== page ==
The methods known until now for this purpose are based primarily on sensors that detect a film of moisture on a surface by means of a capacitive or resistive operating principle and that must be thermally coupled to said surface in order to achieve the same coating behavior as the surface being monitored.

Thus, e.g., a circuit arrangement for measuring moisture on the windshield of a vehicle is disclosed in DE 44 28 111 A1, in which the resistance between electrodes on the windshield which are in thermal contact with it is measured.

Detection of other coatings than those caused by moisture and detection of coatings on the surface opposite the sensor cannot be realized with methods of this previously known type.

In addition, a device and a method for detecting the presence and the relative position of coatings on a translucent pane are known from U.S. Pat. No. 4,867,561. Here, an optical sensor array with light from various light sources is applied, wherein these lights sources are arranged in two rows in order to be able to focus light reflected at various boundary surfaces of the pane uniformly on the sensor array. The presence of coatings is evaluated by means of the intensity of the light reflections caused by the various light sources, wherein, in order to normalize the absolute intensities, a region of sensor arrays is included that are not assigned to any light source.

Because of the number of light sources used in this method, both the device and the method are very expensive. Thus, the light sources involve a significant component cost, not only because of the number of light sources, but also because light sources must be chosen that generate approximately equal light intensities under equal power in order for the method based on intensity values to be implemented. Otherwise, the method must provide for a balancing of light sources of unequal intensity by individual adjustment of power to the light sources.

SUMMARY OF THE INVENTION

Starting from the state of the art, the present invention is based on the problem of providing a device and method with which, despite its lower cost, is able to detect and localize any diffuse reflecting coating without contact and thus avoid the problems discussed above.

According to the invention, the problem concerning the method is solved by a process for the detection and localization of diffuse reflecting coatings on a translucent pane through the use of an optical sensor array that contains a receiving unit.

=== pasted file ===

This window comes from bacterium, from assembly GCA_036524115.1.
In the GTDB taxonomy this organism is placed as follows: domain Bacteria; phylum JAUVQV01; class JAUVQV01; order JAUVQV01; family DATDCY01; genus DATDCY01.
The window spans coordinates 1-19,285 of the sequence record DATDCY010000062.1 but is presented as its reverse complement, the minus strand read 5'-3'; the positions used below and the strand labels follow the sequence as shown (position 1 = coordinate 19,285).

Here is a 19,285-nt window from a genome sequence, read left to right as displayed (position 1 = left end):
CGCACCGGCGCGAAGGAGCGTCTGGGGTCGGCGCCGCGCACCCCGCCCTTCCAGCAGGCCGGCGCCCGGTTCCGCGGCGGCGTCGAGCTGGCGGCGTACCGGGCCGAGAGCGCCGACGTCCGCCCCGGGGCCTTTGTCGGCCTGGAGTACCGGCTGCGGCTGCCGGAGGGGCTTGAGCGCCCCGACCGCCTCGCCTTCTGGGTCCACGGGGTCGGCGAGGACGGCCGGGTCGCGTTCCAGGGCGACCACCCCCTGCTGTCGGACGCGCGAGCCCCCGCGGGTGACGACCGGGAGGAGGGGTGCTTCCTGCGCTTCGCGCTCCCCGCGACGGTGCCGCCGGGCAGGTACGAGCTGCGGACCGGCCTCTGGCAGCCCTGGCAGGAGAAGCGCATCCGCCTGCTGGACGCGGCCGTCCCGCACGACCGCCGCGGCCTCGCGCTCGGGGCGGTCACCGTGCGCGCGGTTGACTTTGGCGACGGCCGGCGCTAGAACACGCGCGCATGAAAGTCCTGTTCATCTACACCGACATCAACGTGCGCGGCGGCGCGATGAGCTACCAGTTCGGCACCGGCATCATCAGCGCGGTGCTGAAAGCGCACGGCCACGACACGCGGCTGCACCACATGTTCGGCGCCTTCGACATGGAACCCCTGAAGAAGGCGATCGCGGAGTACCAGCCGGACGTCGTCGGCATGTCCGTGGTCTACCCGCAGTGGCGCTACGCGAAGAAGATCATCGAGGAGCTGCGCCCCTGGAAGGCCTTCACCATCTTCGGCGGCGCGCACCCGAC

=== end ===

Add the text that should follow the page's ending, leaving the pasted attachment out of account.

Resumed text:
BRIEF DESCRIPTION OF THE DRAWINGS

Additional particularly advantageous embodiments of the object according to the invention will be explained using the embodiment example represented in the drawings.

FIG. 1, a schematic representation of a device according to the invention to illustrate the relationships in a pane that is dry and clean on both sides;

FIG. 2, a schematic representation of a device according to the invention to illustrate the relationship when a coating is present on the outer side of the pane or the side away from the sensor; and

FIG. 3, a schematic representation of a device according to the invention to illustrate the relationship when a coating is present on the inner side of the pane or the side facing the sensor.

DETAILED DESCRIPTION OF THE PREFERRED EMBODIMENT(S)

As can be seen from FIG. 1, a first part 2 a of the beam 2 emitted from a light source 1, such as a light-emitting diode that radiates visible and/or infrared light, and reflected by the surface 3′ of the pane 3 called the inner surface below incident on the receiving unit 4. Through this first part 2 a of the beam, a first image 8 of the light source 1 is formed at point 8′ in the plane of the sensor array 7 by means of display optics including a diaphragm 5 and a collecting lens 6.

A second part 2 b of the beam is refracted at the surface 3′ and penetrates into the pane 3. At the opposite surface 3″ of the pane 3, also called the outer surface below, a part 2 c of the beam is reflected, from where, in turn, a part 2 d, after another refraction at the first surface 3′, arrives at the receiving unit 4 and generates there a second image 9 of the light source 1 at point 9′ in the plane of the sensor array 7.